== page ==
When someone refers to a book’s “genre,” we usually jump to the usual keywords: comedy, drama, fantasy, and so on. But these categories barely scratch the surface of what’s out there for us to enjoy—and to write within!
Just like film, theatre, and other art forms, literature is constantly diversifying as people seek new ways of defining their interests and perspectives. Sometimes these new genres burn hot and then fade into obscurity; sometimes they survive and evolve into something new; sometimes they vanish, only to reappear later in a kitschy, nostalgic way (maybe you’ve heard of vampire romances).
The internet has made it easier than ever to create unique categories for books, as authors and readers alike can find each other and fill internet forums with ideas and encouragement. As a result, there is a seemingly endless list of genres and subgenres that toy with the boundaries of bizarreness. There’s no telling if they’ll stand the test of time, but they’re interesting to consider if only because they reflect something about our culture and tastes. We bring you what we believe to be five of the most interesting.
The “New Weird” genre began in the 1990s, and describes books that blend horror and fantasy elements with real-world settings. Essentially, this is a genre that breaks down the boundaries of reality in a discomforting way (you’ve been watching Stranger Things, we assume). Books in this genre dip into the darker sides of fantasy, as well as the dizzying world of existential horror (the stories of H. P. Lovecraft are an inspiring influence). New Weird has some crossover with the genre of Bizarro Fiction, but as Randy Henderson explains in Fantasy Magazine, whereas Bizarro Fiction is more lowbrow in its depiction of weirdness (in other words, it contains extra weirdness), New Weird takes on a highbrow slant, with just a “side of weirdness.” Notable authors in the New Weird genre include K.J. Bishop and Jeff VanderMeer.
If you spend as much time on Netflix as we secretly do, you might have noticed a plethora of dark TV series about crimes that take place in small towns in Nordic countries (see: Trapped and Shetland). Well, the same genre occurs in books, and it’s known as “Nordic Noir.” Nordic Noir involves police procedurals and crime thrillers set against the backdrop of brooding Scandinavian countrysides. These books are told mostly from the police/detective’s point of view, and morality often gets foggy as the narrative develops. Authors in this genre include Henning Mankell, Stieg Larsson, and Jens Lapidus.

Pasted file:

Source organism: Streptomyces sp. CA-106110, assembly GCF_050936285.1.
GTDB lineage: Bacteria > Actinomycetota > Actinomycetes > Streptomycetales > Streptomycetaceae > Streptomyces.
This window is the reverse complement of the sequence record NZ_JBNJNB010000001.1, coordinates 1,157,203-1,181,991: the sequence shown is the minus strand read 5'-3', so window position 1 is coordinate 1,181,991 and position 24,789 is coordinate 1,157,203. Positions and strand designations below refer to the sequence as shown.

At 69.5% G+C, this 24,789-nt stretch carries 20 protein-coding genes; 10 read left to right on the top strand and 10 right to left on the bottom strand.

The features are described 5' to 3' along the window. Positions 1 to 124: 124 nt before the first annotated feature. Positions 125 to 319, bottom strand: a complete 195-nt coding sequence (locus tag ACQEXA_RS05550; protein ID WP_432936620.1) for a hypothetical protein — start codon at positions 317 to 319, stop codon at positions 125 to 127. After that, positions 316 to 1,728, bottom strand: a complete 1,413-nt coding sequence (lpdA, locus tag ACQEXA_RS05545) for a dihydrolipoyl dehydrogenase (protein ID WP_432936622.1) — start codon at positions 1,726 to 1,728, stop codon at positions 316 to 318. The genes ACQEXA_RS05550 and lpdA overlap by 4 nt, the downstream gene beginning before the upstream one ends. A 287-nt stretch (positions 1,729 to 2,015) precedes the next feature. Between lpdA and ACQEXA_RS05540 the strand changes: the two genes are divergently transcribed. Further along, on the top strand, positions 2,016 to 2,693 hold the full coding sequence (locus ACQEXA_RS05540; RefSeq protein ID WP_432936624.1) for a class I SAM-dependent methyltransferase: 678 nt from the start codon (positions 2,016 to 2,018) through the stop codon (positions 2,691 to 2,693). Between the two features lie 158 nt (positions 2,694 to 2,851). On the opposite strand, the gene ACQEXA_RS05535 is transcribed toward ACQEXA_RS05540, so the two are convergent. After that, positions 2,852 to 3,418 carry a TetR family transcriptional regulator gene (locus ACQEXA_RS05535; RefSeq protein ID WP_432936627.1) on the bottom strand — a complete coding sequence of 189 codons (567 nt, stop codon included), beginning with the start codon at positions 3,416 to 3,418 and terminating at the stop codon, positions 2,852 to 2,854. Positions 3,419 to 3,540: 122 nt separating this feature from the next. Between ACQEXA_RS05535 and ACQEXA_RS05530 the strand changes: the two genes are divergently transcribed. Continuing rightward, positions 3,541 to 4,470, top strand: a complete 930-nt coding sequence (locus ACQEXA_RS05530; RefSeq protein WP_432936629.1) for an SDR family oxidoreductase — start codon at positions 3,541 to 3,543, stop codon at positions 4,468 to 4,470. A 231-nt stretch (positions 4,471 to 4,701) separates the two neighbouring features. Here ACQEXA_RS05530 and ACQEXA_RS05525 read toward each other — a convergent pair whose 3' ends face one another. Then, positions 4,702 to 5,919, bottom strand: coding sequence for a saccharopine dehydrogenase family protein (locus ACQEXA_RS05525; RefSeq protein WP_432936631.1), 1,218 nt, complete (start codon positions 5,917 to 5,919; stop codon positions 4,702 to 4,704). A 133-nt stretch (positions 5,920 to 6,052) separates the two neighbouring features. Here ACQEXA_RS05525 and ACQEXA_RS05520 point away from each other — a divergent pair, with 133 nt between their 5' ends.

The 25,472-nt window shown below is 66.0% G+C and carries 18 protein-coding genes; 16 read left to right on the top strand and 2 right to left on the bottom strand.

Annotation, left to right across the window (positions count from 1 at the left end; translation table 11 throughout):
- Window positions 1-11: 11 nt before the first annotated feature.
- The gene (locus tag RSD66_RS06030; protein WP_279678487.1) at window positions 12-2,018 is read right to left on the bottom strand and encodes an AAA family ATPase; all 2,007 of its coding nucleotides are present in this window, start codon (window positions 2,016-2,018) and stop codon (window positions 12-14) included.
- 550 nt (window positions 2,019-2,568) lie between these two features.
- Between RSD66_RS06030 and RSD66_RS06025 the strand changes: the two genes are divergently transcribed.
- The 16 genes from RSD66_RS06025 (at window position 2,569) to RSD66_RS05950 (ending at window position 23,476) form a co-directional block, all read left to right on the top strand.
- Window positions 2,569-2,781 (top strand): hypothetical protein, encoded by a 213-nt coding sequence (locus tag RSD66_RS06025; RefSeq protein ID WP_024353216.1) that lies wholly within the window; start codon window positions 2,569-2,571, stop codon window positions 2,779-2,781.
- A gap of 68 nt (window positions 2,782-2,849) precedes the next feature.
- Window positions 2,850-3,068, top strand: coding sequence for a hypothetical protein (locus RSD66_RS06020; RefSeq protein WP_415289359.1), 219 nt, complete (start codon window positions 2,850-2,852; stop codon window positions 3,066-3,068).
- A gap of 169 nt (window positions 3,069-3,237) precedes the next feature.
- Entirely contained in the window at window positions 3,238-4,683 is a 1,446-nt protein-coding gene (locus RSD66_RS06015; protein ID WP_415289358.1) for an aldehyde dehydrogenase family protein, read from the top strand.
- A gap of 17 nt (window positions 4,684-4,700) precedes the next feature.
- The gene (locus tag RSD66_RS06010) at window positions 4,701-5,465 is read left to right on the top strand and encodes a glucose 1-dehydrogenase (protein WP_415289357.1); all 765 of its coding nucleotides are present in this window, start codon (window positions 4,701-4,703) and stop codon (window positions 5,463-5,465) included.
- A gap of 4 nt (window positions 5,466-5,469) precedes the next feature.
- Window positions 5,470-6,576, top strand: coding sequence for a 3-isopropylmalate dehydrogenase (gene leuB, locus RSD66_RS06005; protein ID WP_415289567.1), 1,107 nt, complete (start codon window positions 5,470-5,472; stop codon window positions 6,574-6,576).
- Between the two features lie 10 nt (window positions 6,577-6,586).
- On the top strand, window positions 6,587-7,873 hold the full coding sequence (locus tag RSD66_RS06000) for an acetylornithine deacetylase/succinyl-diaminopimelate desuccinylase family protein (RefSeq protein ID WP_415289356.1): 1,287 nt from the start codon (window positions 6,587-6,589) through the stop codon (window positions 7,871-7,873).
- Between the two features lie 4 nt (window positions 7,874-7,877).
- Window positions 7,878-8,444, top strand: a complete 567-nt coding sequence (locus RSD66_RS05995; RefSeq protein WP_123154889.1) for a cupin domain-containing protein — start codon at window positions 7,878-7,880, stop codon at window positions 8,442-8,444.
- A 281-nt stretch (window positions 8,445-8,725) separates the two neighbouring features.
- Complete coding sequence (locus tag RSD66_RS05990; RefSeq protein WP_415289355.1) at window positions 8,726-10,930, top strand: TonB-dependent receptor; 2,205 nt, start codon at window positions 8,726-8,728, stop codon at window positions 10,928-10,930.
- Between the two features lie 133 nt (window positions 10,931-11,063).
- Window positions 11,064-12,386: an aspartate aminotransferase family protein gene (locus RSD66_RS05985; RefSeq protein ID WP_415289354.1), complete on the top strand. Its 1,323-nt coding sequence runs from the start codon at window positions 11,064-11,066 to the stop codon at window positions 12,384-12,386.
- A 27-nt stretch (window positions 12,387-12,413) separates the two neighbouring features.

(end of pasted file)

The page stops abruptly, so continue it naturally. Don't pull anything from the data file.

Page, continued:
Cli-Fi is an ultra-contemporary sub-genre of science fiction. Short for “Climate Fiction,” books in this genre usually take place in the present day or near future. As a branch of Eco-Fiction, Cli-Fi novels and short stories examine the disastrous effects of climate change. What’s most compelling (and upsetting) about this genre is that it doesn’t necessarily qualify as “speculative fiction”; it deals with ongoing, real-world environmental concerns. Margaret Atwood (the MaddAddam trilogy) and Clara Hume (Back to the Garden) are authors who’ve written Cli-Fi books.
As a cashier, you see a lot of personalities and private human dramas taking place every day. A small group of cashiers have turned their experiences into “Cashier Memoirs.” This genre seems to be mostly popular in Europe, with authors such as Anna Sam and Carmela Narcisi writing about their experiences as cashiers in France and Germany, respectively. They offer a fascinating and personal study of human behaviour, gathered through routine interactions with strangers and regulars alike. This genre is worth checking out if you’re interested in sociology and the lives of everyday people.
Twitter seems to be a writer’s favourite platform, given its inspiring (and sometimes vexing) word limit (now increased to a generous 280 characters). A person’s life is reduced to sporadic thoughts and condensed brilliance, all spread across an unassuming feed. Using this format, some writers have written short stories—and even novels—using Twitter. There’s actually a #TwitterFictionfestival, which Margaret Atwood took part in in 2015. Sometimes the goal is to contain an entire story within a single Tweet (see a list of examples here), while in other cases, a longer story is told over consecutive Tweets (as in Brandon Mendelson’s The Falcon Can Hear the Falconer). Twitter Fiction is an interesting example of how technology can impact the way we define our literature.
And if Twitter can be considered literature, then it’s likely that memes, too, are an emerging literary genre. They play with language and imagery to create a group catharsis, not too unlike the Greek tragedies of yore.
We’ll leave you to contemplate that barrel of worms.
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